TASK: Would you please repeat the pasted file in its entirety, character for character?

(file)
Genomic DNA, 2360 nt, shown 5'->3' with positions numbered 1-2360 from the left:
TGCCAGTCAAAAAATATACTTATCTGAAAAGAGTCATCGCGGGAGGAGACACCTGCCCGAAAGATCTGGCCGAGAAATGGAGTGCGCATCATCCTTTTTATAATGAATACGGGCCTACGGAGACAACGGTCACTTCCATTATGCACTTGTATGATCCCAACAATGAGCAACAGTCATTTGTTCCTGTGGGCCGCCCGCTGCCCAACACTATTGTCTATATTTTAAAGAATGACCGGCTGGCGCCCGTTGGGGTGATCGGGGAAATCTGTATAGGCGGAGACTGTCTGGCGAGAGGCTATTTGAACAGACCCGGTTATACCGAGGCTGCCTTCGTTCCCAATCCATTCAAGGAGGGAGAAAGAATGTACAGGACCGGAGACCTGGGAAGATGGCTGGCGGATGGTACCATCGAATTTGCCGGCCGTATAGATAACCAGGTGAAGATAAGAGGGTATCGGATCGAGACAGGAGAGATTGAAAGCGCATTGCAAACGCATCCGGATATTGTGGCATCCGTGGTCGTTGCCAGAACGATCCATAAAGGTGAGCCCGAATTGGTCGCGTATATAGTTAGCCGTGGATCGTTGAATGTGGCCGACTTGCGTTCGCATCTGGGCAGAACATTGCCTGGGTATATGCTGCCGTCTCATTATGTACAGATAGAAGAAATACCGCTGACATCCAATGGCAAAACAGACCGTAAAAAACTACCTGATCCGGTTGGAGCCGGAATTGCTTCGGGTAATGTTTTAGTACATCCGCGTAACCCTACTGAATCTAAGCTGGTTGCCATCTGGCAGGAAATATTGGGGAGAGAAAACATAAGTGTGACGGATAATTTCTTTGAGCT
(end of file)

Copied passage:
Genomic DNA, 2360 nt, shown 5'->3' with positions numbered 1-2360 from the left:
TGCCAGTCAAAAAATATACTTATCTGAAAAGAGTCATCGCGGGAGGAGACACCTGCCCGAAAGATCTGGCCGAGAAATGGAGTGCGCATCATCCTTTTTATAATGAATACGGGCCTACGGAGACAACGGTCACTTCCATTATGCACTTGTATGATCCCAACAATGAGCAACAGTCATTTGTTCCTGTGGGCCGCCCGCTGCCCAACACTATTGTCTATATTTTAAAGAATGACCGGCTGGCGCCCGTTGGGGTGATCGGGGAAATCTGTATAGGCGGAGACTGTCTGGCGAGAGGCTATTTGAACAGACCCGGTTATACCGAGGCTGCCTTCGTTCCCAATCCATTCAAGGAGGGAGAAAGAATGTACAGGACCGGAGACCTGGGAAGATGGCTGGCGGATGGTACCATCGAATTTGCCGGCCGTATAGATAACCAGGTGAAGATAAGAGGGTATCGGATCGAGACAGGAGAGATTGAAAGCGCATTGCAAACGCATCCGGATATTGTGGCATCCGTGGTCGTTGCCAGAACGATCCATAAAGGTGAGCCCGAATTGGTCGCGTATATAGTTAGCCGTGGATCGTTGAATGTGGCCGACTTGCGTTCGCATCTGGGCAGAACATTGCCTGGGTATATGCTGCCGTCTCATTATGTACAGATAGAAGAAATACCGCTGACATCCAATGGCAAAACAGACCGTAAAAAACTACCTGATCCGGTTGGAGCCGGAATTGCTTCGGGTAATGTTTTAGTACATCCGCGTAACCCTACTGAATCTAAGCTGGTTGCCATCTGGCAGGAAATATTGGGGAGAGAAAACATAAGTGTGACGGATAATTTCTTTGAGCT